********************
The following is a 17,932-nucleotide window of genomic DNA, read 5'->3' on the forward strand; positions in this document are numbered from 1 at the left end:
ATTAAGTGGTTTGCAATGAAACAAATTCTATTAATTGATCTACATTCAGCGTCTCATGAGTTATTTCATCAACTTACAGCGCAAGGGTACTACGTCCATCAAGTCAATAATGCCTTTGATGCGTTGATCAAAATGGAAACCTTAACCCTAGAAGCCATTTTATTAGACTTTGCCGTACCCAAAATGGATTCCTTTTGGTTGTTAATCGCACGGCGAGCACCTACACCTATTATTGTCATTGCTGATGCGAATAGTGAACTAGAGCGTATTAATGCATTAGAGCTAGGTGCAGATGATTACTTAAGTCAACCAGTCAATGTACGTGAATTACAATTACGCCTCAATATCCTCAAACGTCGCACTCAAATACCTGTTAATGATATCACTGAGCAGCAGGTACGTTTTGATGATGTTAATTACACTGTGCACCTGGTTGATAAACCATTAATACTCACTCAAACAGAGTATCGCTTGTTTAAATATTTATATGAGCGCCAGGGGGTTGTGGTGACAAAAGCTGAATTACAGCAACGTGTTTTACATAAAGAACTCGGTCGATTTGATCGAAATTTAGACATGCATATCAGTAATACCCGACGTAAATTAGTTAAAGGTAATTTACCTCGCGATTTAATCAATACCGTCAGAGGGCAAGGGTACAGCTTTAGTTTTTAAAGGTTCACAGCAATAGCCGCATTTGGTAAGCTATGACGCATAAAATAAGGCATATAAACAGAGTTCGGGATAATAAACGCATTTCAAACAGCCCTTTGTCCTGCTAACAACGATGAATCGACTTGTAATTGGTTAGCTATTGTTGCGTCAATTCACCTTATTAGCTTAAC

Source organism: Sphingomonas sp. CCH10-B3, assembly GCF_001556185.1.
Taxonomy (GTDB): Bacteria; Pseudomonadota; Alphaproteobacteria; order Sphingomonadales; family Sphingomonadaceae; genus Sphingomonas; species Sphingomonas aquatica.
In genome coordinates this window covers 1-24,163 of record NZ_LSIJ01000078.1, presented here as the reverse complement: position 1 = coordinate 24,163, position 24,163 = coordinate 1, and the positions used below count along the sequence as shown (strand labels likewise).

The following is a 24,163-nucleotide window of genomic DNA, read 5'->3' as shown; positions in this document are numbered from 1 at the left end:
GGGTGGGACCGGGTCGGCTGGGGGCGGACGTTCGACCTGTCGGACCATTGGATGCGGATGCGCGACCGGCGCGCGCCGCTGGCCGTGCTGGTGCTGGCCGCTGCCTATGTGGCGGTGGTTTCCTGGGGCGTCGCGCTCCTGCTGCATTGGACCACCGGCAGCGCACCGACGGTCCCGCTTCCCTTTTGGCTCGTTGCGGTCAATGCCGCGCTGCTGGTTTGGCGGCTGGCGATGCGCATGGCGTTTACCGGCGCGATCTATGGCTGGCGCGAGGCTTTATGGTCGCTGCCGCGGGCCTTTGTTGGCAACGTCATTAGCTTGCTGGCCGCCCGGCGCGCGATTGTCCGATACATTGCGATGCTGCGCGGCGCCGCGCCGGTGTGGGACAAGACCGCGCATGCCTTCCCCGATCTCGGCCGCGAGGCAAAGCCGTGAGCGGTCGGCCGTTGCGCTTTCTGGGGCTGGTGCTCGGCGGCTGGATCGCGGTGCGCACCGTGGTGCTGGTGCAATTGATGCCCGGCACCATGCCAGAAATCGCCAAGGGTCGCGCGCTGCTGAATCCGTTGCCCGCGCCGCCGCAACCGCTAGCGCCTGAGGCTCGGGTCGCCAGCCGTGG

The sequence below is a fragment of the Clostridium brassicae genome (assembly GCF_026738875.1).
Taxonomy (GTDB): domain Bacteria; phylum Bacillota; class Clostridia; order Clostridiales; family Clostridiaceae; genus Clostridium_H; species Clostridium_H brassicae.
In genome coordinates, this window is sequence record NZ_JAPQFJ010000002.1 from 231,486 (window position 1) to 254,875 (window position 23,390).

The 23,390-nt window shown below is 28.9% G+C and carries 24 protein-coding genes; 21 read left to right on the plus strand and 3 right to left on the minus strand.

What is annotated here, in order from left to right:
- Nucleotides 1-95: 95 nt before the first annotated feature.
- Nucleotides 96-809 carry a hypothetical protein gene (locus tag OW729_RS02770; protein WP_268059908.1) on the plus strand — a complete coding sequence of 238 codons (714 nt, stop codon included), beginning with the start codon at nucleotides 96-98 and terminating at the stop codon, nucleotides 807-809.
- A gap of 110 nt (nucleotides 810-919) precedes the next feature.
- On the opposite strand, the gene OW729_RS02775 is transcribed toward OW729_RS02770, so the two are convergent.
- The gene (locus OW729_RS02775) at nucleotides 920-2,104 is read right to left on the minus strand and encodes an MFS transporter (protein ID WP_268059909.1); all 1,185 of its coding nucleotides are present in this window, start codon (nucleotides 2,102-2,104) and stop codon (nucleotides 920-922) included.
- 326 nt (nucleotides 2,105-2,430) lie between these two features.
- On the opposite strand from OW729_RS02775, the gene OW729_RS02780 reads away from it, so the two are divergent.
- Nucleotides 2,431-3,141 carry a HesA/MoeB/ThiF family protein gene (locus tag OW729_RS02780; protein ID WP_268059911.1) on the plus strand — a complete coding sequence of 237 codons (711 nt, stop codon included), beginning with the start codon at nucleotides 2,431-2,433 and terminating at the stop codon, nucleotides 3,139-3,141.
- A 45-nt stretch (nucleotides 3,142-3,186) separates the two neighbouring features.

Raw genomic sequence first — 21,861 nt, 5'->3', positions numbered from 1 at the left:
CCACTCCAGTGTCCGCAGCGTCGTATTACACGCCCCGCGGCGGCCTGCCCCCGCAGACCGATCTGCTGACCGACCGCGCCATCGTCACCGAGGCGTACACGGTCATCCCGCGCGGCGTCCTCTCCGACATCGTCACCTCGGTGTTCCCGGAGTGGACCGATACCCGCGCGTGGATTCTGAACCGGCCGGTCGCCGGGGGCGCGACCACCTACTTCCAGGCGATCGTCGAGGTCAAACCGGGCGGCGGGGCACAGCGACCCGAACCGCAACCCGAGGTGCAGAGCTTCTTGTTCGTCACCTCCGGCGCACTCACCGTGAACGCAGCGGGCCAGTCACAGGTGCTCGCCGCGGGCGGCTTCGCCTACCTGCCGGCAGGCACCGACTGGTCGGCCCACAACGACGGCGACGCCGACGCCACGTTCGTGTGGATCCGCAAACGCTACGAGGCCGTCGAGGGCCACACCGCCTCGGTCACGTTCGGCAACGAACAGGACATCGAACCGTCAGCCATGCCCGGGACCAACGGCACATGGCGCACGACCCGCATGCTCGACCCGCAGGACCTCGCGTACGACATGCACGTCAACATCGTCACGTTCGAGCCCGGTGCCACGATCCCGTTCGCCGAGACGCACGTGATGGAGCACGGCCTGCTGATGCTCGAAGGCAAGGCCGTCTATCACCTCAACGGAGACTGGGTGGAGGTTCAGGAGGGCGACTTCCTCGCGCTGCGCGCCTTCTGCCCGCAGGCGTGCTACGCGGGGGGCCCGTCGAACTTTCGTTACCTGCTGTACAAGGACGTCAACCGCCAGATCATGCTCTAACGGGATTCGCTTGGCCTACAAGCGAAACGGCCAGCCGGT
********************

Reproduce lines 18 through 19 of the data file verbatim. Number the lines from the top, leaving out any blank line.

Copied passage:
- 326 nt (nucleotides 2,105-2,430) lie between these two features.
- On the opposite strand from OW729_RS02775, the gene OW729_RS02780 reads away from it, so the two are divergent.